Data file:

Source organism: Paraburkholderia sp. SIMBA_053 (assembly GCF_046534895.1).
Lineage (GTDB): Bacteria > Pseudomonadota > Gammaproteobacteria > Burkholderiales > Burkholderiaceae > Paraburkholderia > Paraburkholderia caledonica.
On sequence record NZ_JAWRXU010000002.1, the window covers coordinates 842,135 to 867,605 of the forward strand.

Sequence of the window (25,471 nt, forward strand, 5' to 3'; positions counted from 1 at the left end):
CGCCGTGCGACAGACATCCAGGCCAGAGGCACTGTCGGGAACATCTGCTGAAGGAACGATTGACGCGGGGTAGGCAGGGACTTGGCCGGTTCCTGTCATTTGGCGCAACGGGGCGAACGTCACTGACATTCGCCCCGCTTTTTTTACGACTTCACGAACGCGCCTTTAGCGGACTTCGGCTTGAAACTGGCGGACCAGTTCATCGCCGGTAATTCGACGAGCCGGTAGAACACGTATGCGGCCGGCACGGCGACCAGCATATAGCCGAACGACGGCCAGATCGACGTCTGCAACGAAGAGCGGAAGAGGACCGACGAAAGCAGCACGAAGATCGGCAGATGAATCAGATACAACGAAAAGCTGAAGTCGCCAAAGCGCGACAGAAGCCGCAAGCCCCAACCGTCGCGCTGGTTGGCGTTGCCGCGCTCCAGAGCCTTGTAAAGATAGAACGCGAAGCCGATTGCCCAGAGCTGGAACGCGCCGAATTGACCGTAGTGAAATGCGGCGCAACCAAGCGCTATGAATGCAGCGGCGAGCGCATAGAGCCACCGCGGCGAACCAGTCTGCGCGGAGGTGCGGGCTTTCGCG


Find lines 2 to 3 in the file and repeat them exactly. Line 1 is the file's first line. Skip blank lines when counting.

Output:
Lineage (GTDB): Bacteria > Pseudomonadota > Gammaproteobacteria > Burkholderiales > Burkholderiaceae > Paraburkholderia > Paraburkholderia caledonica.
On sequence record NZ_JAWRXU010000002.1, the window covers coordinates 842,135 to 867,605 of the forward strand.